Many experts, including me, had hoped the Supreme Court would declare a standard for finding districts had been unconstitutionally gerrymandered for partisan advantage that looked at effects statewide. Bernard Grofman, Washington Post, "This might be the way to prove partisan gerrymandering, according to the new Supreme Court standard," 9 July 2018 The 11 districts that were found to be gerrymandered were mostly in the Richmond and Hampton Roads area. Denise Lavoie, The Seattle Times, "Court picks Virginia redistricting plan that helps Democrats," 23 Jan. 2019 Now Sewell is afraid of history repeating itself across the United States, in the form of restrictive voter ID laws and gerrymandering districts to target minority voters and dilute the power of their vote. Ella Nilsen, Vox, "The fight for voting rights is personal for Rep. Terri Sewell," 11 Dec. 2018 November outlook: No congressional race is viewed as competitive in Maryland, but a pending Supreme Court case on gerrymandering districts in favor of Democrats could change the map here. Adam Levy, CNN, "What you need to know right now about the 2018 midterm elections," 20 Mar. 2018 New congressional district maps replacing Republican-drawn 2011 maps that are ranked among America’s most gerrymandered would mean actual political reform. John Baer, Philly.com, "About that court ruling that could change the face of Pennsylvania politics | John Baer," 23 Jan. 2018 The judges ordered a new map in June after ruling that lawmakers had racially gerrymandered eleven House districts by packing black voters into them. Denise Lavoie, The Seattle Times, "Court picks Virginia redistricting plan that helps Democrats," 23 Jan. 2019 Legislative districts are heavily gerrymandered, and the government controls the airwaves and media companies to such a degree that the opposition can’t get a fair hearing. Zack Beauchamp, Vox, "The 2018 campaign revealed the true fissure in American democracy," 6 Nov. 2018 The Republican challenge here comes in large part from a redistricting plan imposed by the state’s Supreme Court, which had ruled that prior district lines had been illegally gerrymandered to create a Republican advantage. Aaron Zitner, WSJ, "GOP Works to Rally the Trump Skeptics Within Party," 30 Oct. 2018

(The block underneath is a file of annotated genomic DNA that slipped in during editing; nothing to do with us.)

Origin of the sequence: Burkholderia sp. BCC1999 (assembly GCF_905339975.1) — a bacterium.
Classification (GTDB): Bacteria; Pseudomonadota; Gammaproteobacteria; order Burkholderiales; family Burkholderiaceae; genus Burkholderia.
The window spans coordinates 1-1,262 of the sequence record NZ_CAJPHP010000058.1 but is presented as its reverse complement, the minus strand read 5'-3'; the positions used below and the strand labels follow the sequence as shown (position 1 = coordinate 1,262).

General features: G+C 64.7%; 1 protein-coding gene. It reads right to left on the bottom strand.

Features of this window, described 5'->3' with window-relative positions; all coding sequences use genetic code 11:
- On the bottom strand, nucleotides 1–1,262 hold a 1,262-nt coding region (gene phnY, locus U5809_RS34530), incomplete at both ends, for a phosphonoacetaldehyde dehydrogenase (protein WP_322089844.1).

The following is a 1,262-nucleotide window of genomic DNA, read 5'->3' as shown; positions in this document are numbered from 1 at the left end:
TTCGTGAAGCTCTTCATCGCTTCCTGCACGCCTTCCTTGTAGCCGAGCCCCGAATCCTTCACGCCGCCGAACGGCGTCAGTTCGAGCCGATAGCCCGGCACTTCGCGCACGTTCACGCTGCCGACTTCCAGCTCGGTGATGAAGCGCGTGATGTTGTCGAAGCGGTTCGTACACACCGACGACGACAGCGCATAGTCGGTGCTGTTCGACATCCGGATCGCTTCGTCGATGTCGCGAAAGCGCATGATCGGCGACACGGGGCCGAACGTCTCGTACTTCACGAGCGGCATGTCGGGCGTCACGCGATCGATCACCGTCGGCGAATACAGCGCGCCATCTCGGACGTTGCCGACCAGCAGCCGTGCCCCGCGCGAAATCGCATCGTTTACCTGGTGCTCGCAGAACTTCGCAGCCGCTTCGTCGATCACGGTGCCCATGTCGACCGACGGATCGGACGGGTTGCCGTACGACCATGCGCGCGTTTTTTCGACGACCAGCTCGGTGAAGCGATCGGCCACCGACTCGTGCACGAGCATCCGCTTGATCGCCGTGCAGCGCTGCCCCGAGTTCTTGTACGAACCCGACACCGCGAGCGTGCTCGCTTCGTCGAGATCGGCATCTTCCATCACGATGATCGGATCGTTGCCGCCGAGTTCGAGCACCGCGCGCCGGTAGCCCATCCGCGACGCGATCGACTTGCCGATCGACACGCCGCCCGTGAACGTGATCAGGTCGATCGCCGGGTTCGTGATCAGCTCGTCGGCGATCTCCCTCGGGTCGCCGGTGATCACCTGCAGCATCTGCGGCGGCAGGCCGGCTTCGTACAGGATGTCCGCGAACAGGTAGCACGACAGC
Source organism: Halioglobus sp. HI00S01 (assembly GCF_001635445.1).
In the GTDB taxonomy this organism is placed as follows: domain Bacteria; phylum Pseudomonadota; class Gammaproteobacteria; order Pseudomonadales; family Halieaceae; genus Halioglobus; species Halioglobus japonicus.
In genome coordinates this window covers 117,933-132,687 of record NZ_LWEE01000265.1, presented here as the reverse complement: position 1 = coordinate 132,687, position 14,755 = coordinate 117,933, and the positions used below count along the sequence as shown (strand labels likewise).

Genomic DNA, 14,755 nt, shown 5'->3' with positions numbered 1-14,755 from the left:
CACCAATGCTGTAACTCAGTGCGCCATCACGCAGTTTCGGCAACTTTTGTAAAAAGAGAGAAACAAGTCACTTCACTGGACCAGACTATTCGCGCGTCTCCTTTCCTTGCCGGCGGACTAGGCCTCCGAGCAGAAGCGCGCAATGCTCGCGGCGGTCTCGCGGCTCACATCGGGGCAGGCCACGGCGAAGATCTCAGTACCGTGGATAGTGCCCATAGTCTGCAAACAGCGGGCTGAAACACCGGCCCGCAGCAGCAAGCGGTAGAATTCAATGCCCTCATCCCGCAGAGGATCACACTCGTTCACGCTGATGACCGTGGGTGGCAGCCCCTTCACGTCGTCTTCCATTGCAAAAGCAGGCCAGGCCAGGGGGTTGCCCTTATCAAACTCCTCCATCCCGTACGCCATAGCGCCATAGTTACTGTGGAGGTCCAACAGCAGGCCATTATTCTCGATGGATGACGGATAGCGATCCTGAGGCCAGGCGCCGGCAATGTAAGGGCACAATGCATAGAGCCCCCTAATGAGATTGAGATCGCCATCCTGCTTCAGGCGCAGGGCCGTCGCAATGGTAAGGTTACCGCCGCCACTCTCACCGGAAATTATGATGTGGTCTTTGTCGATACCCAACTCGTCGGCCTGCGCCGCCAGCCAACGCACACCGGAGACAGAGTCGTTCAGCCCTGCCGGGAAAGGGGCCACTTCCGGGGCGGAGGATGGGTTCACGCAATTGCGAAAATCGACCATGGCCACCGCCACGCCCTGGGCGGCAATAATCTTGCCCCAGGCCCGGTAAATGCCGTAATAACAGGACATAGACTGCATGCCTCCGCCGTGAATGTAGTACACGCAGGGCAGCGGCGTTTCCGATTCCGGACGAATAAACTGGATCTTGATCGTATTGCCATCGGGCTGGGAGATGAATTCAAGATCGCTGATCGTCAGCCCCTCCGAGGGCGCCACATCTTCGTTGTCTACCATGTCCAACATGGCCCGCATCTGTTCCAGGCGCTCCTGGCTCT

These example sentences are selected automatically from various online news sources to reflect current usage of the word 'gerrymander.' Views expressed in the examples do not represent the opinion of Merriam-Webster or its editors. Send us feedback.